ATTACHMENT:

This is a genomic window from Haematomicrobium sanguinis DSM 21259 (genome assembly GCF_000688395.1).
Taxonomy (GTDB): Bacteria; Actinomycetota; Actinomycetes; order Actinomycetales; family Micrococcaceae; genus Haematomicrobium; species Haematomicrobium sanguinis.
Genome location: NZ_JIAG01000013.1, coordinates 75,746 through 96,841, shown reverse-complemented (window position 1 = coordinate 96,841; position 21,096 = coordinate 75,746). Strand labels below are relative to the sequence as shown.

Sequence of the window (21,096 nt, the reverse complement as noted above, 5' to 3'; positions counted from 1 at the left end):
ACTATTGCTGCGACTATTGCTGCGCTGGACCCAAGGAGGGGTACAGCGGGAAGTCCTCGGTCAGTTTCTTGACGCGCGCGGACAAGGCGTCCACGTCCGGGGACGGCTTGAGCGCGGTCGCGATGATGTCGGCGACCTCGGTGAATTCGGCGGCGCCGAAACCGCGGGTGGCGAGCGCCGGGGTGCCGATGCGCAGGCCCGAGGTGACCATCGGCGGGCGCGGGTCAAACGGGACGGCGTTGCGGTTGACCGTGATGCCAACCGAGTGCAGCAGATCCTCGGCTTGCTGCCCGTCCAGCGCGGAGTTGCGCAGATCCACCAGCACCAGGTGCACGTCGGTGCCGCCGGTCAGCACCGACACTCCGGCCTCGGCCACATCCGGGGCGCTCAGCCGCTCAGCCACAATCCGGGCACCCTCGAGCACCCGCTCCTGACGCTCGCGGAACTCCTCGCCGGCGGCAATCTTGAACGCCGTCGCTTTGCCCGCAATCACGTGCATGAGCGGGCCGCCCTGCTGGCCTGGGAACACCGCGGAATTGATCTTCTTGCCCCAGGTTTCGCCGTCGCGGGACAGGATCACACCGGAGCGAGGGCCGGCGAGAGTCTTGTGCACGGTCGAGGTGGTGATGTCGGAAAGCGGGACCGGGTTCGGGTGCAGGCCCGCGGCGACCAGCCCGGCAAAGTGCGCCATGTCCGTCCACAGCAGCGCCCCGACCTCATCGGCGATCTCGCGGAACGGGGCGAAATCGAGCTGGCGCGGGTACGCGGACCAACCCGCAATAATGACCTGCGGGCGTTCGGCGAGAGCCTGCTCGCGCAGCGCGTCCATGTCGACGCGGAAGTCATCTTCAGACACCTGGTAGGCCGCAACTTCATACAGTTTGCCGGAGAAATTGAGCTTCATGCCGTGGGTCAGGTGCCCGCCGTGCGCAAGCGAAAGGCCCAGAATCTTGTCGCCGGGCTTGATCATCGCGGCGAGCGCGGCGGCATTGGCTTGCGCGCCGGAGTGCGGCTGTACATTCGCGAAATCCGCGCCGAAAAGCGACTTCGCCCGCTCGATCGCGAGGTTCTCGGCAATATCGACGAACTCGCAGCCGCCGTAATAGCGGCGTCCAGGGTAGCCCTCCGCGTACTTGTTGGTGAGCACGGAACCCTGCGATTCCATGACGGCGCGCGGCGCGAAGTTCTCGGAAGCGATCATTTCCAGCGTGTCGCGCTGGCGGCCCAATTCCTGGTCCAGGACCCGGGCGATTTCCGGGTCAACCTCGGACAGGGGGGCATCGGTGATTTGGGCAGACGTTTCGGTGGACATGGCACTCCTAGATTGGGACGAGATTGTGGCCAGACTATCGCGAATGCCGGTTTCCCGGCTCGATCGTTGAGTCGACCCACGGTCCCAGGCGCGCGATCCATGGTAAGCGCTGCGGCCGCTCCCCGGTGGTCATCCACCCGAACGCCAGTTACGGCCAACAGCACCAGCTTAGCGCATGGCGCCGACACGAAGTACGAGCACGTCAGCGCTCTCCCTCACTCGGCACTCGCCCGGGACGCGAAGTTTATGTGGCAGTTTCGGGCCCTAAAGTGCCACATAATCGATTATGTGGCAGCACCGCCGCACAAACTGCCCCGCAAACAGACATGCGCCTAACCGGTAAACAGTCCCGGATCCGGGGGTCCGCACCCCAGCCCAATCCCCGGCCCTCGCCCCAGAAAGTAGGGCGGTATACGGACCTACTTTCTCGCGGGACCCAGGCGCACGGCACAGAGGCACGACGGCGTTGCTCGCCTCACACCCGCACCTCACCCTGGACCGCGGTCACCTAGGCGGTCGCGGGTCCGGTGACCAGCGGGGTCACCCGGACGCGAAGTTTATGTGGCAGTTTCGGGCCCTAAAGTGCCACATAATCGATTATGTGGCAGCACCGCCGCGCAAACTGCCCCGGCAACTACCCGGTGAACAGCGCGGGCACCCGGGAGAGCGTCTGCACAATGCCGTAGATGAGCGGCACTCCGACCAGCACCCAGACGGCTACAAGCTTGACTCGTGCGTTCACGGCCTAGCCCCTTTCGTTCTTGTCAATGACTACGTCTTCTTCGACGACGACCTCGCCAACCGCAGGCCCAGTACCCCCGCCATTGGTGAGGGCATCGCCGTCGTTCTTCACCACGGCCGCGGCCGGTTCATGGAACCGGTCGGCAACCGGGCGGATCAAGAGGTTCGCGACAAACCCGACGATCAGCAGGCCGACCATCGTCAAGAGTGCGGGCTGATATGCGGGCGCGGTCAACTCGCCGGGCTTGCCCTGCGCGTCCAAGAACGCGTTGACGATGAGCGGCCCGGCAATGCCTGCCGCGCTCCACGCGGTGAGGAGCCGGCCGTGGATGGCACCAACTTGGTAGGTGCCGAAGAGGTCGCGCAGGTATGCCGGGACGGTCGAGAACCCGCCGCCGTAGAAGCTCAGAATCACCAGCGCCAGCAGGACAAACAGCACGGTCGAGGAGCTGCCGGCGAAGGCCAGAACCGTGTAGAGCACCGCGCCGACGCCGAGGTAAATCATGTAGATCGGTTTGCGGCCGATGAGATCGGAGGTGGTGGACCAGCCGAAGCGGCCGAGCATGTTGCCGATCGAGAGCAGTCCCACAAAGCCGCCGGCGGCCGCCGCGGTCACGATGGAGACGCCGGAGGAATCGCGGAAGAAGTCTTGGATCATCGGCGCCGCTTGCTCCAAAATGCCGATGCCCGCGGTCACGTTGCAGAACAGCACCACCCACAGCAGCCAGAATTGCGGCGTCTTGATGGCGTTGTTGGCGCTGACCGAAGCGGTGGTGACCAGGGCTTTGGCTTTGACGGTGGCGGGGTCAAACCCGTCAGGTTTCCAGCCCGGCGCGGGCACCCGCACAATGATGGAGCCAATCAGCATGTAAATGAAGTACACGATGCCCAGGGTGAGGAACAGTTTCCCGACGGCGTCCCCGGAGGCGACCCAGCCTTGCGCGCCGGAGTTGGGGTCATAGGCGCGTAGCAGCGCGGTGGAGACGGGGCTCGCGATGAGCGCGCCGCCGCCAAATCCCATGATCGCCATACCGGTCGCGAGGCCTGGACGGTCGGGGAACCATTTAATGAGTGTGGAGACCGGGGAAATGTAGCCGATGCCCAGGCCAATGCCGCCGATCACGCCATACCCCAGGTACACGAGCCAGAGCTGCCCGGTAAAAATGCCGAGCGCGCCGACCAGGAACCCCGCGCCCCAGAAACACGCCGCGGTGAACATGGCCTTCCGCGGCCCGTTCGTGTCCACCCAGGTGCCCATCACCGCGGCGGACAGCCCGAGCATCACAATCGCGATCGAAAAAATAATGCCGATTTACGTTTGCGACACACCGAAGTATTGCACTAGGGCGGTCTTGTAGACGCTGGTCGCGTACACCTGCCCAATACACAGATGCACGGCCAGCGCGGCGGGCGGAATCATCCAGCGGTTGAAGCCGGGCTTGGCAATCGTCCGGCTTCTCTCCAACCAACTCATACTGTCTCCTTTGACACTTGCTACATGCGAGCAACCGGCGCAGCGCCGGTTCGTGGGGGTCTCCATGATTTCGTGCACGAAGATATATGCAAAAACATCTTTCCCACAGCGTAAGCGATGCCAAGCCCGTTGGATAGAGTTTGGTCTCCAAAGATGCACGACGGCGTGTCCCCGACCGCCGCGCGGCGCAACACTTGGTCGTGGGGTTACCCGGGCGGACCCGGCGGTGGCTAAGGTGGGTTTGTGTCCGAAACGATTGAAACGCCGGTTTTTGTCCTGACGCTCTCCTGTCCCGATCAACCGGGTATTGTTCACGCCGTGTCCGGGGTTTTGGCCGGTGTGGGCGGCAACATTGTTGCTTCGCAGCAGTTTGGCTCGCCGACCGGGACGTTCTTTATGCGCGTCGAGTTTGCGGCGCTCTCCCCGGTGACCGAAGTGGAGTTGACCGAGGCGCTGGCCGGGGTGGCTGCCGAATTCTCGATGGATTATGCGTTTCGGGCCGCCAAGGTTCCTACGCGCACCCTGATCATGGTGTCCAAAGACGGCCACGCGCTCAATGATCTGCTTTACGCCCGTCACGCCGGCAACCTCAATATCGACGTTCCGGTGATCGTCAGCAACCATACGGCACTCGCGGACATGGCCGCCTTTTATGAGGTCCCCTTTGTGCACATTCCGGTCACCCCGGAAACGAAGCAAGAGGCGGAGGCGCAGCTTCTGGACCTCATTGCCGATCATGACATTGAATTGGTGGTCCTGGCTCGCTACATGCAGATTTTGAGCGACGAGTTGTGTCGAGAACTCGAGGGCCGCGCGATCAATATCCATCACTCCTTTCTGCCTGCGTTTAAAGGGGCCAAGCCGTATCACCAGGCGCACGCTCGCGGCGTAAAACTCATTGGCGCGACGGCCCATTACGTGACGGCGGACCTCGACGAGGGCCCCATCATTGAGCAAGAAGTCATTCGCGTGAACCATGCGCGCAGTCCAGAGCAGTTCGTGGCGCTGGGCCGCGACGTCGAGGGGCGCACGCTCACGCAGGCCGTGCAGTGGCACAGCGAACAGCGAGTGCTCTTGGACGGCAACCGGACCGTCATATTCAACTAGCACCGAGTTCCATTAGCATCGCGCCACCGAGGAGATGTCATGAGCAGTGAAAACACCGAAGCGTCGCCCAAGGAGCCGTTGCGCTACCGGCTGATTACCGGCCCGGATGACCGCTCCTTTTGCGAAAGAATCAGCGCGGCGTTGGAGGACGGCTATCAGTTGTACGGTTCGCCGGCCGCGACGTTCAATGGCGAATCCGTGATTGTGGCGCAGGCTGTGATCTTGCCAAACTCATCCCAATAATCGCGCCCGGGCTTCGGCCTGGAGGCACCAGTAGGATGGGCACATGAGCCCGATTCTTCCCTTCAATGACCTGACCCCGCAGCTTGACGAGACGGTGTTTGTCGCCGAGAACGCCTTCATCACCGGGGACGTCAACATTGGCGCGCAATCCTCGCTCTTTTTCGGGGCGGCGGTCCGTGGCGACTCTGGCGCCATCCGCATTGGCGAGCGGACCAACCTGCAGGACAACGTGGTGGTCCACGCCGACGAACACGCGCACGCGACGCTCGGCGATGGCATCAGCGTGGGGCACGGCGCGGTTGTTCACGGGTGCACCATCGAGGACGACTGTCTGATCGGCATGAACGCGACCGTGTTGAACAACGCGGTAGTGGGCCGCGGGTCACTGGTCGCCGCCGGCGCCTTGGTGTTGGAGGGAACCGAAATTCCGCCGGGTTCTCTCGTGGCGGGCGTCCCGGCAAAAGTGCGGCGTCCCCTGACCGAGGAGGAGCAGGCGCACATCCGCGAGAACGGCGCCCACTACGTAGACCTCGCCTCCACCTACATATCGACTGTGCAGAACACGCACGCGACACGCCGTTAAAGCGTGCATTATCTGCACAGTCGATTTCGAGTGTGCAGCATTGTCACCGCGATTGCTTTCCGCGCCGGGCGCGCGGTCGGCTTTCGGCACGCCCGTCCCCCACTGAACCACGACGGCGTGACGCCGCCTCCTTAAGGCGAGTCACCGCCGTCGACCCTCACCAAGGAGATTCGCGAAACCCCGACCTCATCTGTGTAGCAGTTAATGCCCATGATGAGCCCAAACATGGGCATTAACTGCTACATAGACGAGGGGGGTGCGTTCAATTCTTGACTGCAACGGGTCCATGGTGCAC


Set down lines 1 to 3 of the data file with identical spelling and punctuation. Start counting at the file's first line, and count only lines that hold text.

This is a genomic window from Haematomicrobium sanguinis DSM 21259 (genome assembly GCF_000688395.1).
Taxonomy (GTDB): Bacteria; Actinomycetota; Actinomycetes; order Actinomycetales; family Micrococcaceae; genus Haematomicrobium; species Haematomicrobium sanguinis.
Genome location: NZ_JIAG01000013.1, coordinates 75,746 through 96,841, shown reverse-complemented (window position 1 = coordinate 96,841; position 21,096 = coordinate 75,746). Strand labels below are relative to the sequence as shown.